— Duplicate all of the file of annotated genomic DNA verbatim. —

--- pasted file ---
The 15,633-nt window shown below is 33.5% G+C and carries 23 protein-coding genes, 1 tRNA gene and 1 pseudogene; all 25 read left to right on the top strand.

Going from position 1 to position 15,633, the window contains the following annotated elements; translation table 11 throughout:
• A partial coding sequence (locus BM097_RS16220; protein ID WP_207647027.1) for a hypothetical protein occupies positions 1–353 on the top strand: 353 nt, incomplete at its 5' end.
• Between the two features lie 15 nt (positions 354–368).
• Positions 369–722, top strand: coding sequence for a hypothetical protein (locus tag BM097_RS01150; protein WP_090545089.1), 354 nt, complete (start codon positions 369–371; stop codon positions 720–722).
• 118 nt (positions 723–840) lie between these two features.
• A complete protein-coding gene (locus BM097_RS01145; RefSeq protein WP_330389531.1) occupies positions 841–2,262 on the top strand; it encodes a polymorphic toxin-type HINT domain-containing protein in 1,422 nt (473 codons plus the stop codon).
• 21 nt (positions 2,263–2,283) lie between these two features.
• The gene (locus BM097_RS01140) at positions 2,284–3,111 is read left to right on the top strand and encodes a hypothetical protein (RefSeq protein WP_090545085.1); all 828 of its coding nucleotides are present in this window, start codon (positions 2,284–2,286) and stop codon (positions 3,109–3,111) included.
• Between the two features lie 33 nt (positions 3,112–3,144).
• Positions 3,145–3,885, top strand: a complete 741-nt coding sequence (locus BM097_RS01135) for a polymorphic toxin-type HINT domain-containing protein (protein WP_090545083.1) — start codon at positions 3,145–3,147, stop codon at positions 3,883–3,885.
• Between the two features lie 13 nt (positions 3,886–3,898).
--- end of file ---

The 15,633-nt window shown below is 33.5% G+C and carries 23 protein-coding genes, 1 tRNA gene and 1 pseudogene; all 25 read left to right on the top strand.

Going from position 1 to position 15,633, the window contains the following annotated elements; translation table 11 throughout:
• A partial coding sequence (locus BM097_RS16220; protein ID WP_207647027.1) for a hypothetical protein occupies positions 1–353 on the top strand: 353 nt, incomplete at its 5' end.
• Between the two features lie 15 nt (positions 354–368).
• Positions 369–722, top strand: coding sequence for a hypothetical protein (locus tag BM097_RS01150; protein WP_090545089.1), 354 nt, complete (start codon positions 369–371; stop codon positions 720–722).
• 118 nt (positions 723–840) lie between these two features.
• A complete protein-coding gene (locus BM097_RS01145; RefSeq protein WP_330389531.1) occupies positions 841–2,262 on the top strand; it encodes a polymorphic toxin-type HINT domain-containing protein in 1,422 nt (473 codons plus the stop codon).
• 21 nt (positions 2,263–2,283) lie between these two features.
• The gene (locus BM097_RS01140) at positions 2,284–3,111 is read left to right on the top strand and encodes a hypothetical protein (RefSeq protein WP_090545085.1); all 828 of its coding nucleotides are present in this window, start codon (positions 2,284–2,286) and stop codon (positions 3,109–3,111) included.
• Between the two features lie 33 nt (positions 3,112–3,144).
• Positions 3,145–3,885, top strand: a complete 741-nt coding sequence (locus BM097_RS01135) for a polymorphic toxin-type HINT domain-containing protein (protein WP_090545083.1) — start codon at positions 3,145–3,147, stop codon at positions 3,883–3,885.
• Between the two features lie 13 nt (positions 3,886–3,898).